Rainer Gross

Mutant Space: Rainer Gross Contact Logo Paintings Are An Indictment Of Capitalism

October 5, 2012 - MutantSpace Arts

Rainer Gross‘ ‘Contact Logo’ paintings are a collection of pictures that utilise corprate brands – which we as consumers    in    a    capitalistic    and globalized world immediately recognize even in their smallest fragments – as part of his ongoing series of contact paintings. The use of logos by painters is not new – since    the    1940s corporate    brands    have played a large part in contemporary art – but what Gross does is new, his painting technique reduces a clean corporate identity to an image of decay, crumbling, peeling, weather worn, a criticism of
capitalism and corporate identity.

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The Boston Globe: Witty Experiments

November 3, 2010 - Cate McQuaid

Surface tension
Abstract painters Wlodzimierz Ksiazek and Rainer Gross, in a show at Alpha Gallery, both manipulate the surfaces of their paintings. Ksiazek, using oil paint and cold wax, carves into his surface, making sculptural paintings. They are like the ghosts of architectural edifices, scarred and scored and brooding. Most are largely monochromatic with hints of other tones.

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VISUAL ARTS: Layers of depth come undone

March 26, 2006 - Catherine Fox

Verdict: Delectable and resonant abstractions. If you have an appetite for sensuous experiences, head to Marcia Wood Gallery. Rainer Gross' paintings are scrumptious.

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Art in America: Rainer Gross at Axel Raben Gallery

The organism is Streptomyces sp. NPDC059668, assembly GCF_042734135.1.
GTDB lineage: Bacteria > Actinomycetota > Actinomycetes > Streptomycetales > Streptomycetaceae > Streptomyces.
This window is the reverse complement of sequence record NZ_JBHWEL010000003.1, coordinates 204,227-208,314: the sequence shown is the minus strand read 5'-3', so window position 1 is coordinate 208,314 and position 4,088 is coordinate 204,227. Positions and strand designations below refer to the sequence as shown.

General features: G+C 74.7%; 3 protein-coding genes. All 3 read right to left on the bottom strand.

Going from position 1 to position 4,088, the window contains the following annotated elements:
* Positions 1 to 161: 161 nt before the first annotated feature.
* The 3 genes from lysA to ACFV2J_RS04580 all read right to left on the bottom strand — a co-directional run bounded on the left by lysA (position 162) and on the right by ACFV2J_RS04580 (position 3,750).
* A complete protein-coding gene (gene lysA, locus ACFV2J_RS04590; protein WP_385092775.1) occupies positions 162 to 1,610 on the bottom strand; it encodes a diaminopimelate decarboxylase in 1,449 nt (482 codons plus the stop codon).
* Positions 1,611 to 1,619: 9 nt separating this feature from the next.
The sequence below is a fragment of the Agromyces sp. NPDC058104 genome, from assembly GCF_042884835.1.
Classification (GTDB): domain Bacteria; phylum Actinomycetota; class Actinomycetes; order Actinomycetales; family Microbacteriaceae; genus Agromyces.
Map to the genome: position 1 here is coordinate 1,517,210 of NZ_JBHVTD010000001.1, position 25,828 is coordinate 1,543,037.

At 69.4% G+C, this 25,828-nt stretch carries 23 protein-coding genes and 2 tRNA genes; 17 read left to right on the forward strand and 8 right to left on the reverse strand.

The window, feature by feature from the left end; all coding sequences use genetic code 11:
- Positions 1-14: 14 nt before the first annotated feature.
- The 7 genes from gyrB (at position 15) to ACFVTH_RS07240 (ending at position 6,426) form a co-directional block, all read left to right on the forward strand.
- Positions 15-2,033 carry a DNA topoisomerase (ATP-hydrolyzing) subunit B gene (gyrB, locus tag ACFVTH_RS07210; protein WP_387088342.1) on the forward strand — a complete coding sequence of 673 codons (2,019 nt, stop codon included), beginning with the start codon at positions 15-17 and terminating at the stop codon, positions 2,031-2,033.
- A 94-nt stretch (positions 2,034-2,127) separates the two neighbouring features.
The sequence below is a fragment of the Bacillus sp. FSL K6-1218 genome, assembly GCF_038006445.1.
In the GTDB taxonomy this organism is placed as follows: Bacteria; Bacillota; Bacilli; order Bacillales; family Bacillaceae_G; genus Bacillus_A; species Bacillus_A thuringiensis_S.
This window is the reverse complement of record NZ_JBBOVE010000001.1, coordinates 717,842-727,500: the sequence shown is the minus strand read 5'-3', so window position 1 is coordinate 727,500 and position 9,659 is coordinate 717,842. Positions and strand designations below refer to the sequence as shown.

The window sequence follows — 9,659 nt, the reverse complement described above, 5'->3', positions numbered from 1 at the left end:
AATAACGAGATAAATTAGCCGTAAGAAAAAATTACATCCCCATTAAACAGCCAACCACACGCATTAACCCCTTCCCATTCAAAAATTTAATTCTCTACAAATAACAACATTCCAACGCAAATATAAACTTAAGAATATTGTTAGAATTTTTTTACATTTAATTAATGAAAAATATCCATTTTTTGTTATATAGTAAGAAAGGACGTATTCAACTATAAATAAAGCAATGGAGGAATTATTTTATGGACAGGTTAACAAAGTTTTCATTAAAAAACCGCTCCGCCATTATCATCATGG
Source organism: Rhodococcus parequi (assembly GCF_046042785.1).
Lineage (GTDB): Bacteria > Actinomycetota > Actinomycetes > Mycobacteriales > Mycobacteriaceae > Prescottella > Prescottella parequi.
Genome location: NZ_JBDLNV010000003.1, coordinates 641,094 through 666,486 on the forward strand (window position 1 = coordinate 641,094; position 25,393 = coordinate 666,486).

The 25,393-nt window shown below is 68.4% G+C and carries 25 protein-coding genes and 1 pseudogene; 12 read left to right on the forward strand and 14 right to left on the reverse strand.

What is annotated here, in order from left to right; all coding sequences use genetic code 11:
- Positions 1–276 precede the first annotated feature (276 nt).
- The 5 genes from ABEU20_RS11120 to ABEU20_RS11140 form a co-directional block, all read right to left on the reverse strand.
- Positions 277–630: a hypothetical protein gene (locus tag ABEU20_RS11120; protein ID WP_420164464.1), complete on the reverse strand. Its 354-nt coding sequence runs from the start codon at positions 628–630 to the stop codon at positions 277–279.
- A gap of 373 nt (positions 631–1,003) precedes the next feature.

April 1, 2005 - Michael Amy

You can brush, trowel, press, throw, squirt, drip or pour paint onto a canvas, or stain it with diluted medium. It has all been done.
Rainer Gross makes paint adhere to the support in yet another way in order to arriving
at compelling abstract compositions. Since the early 90s this New York-based artist from Cologne has experimented with the monotype techniques, here adapting them to create the body of paintings ("Contact Paintings"), that he displayed -together with six monotypes on paper- at Axel Raben.

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The Brooklyn Rail: Rainer Gross

November 1, 2004 - James Kalm

With eyes resting on an old pipe in a small room in a monstrous gallery building on the west side of Chelsea, its painted coating ravaged with cracks and flaking, my mind wandered back into memory. How many times had it been repainted? How many and why specific colors? What had happened since that last fresh coat? Who’d been born, or died? Why did I find myself thinking about the paintings of Rainer Gross?

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New York Times: Art Guide

May 2, 2003 - Ken Johnson

This New York-based German artist makes sensuous abstract paintings by a process of his own invention that involves fusing two paintings face to face and then pulling them apart. Exhibited singly or as diptychs, the paintings look like flaking wall sections. They have lush, supersaturated colors and dry, crusty surfaces that look like velvet from a distance.

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